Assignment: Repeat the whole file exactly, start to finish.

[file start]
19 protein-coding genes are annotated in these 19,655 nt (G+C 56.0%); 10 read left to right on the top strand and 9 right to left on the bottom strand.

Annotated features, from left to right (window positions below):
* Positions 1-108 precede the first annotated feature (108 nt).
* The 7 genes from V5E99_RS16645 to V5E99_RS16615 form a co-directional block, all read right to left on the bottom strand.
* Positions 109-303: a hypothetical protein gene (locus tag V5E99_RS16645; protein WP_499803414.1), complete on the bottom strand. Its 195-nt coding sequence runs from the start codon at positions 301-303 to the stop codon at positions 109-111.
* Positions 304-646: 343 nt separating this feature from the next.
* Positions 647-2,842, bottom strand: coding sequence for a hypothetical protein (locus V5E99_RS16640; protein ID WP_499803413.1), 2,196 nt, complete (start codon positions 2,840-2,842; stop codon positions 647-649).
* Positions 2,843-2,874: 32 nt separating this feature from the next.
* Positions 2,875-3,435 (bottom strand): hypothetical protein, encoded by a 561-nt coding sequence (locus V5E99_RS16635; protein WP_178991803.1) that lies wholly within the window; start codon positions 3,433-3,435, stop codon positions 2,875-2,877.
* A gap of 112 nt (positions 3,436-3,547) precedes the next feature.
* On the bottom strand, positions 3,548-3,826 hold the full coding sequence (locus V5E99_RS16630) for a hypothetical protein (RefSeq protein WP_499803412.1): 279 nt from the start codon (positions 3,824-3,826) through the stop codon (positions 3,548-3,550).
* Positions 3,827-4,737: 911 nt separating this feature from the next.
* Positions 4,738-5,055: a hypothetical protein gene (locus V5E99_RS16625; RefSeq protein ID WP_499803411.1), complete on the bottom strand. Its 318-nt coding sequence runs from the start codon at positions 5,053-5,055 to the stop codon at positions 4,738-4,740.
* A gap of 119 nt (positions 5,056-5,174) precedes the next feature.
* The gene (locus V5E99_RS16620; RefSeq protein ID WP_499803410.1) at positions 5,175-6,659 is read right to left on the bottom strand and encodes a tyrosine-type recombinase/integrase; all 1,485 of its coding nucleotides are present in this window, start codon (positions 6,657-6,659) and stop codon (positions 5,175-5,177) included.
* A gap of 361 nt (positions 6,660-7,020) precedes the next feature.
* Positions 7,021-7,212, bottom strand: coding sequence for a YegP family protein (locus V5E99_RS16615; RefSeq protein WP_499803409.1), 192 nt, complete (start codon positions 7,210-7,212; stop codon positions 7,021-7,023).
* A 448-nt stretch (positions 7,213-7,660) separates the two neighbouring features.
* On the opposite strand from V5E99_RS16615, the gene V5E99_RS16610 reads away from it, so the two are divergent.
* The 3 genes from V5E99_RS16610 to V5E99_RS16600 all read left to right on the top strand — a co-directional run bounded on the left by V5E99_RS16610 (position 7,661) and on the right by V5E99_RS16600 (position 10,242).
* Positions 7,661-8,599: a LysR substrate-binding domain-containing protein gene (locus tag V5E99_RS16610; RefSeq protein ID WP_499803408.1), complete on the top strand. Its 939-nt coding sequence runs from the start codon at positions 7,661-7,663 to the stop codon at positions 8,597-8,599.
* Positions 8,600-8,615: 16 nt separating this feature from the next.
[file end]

19 protein-coding genes are annotated in these 19,655 nt (G+C 56.0%); 10 read left to right on the top strand and 9 right to left on the bottom strand.

Annotated features, from left to right (window positions below):
* Positions 1-108 precede the first annotated feature (108 nt).
* The 7 genes from V5E99_RS16645 to V5E99_RS16615 form a co-directional block, all read right to left on the bottom strand.
* Positions 109-303: a hypothetical protein gene (locus tag V5E99_RS16645; protein WP_499803414.1), complete on the bottom strand. Its 195-nt coding sequence runs from the start codon at positions 301-303 to the stop codon at positions 109-111.
* Positions 304-646: 343 nt separating this feature from the next.
* Positions 647-2,842, bottom strand: coding sequence for a hypothetical protein (locus V5E99_RS16640; protein ID WP_499803413.1), 2,196 nt, complete (start codon positions 2,840-2,842; stop codon positions 647-649).
* Positions 2,843-2,874: 32 nt separating this feature from the next.
* Positions 2,875-3,435 (bottom strand): hypothetical protein, encoded by a 561-nt coding sequence (locus V5E99_RS16635; protein WP_178991803.1) that lies wholly within the window; start codon positions 3,433-3,435, stop codon positions 2,875-2,877.
* A gap of 112 nt (positions 3,436-3,547) precedes the next feature.
* On the bottom strand, positions 3,548-3,826 hold the full coding sequence (locus V5E99_RS16630) for a hypothetical protein (RefSeq protein WP_499803412.1): 279 nt from the start codon (positions 3,824-3,826) through the stop codon (positions 3,548-3,550).
* Positions 3,827-4,737: 911 nt separating this feature from the next.
* Positions 4,738-5,055: a hypothetical protein gene (locus V5E99_RS16625; RefSeq protein ID WP_499803411.1), complete on the bottom strand. Its 318-nt coding sequence runs from the start codon at positions 5,053-5,055 to the stop codon at positions 4,738-4,740.
* A gap of 119 nt (positions 5,056-5,174) precedes the next feature.
* The gene (locus V5E99_RS16620; RefSeq protein ID WP_499803410.1) at positions 5,175-6,659 is read right to left on the bottom strand and encodes a tyrosine-type recombinase/integrase; all 1,485 of its coding nucleotides are present in this window, start codon (positions 6,657-6,659) and stop codon (positions 5,175-5,177) included.
* A gap of 361 nt (positions 6,660-7,020) precedes the next feature.
* Positions 7,021-7,212, bottom strand: coding sequence for a YegP family protein (locus V5E99_RS16615; RefSeq protein WP_499803409.1), 192 nt, complete (start codon positions 7,210-7,212; stop codon positions 7,021-7,023).
* A 448-nt stretch (positions 7,213-7,660) separates the two neighbouring features.
* On the opposite strand from V5E99_RS16615, the gene V5E99_RS16610 reads away from it, so the two are divergent.
* The 3 genes from V5E99_RS16610 to V5E99_RS16600 all read left to right on the top strand — a co-directional run bounded on the left by V5E99_RS16610 (position 7,661) and on the right by V5E99_RS16600 (position 10,242).
* Positions 7,661-8,599: a LysR substrate-binding domain-containing protein gene (locus tag V5E99_RS16610; RefSeq protein ID WP_499803408.1), complete on the top strand. Its 939-nt coding sequence runs from the start codon at positions 7,661-7,663 to the stop codon at positions 8,597-8,599.
* Positions 8,600-8,615: 16 nt separating this feature from the next.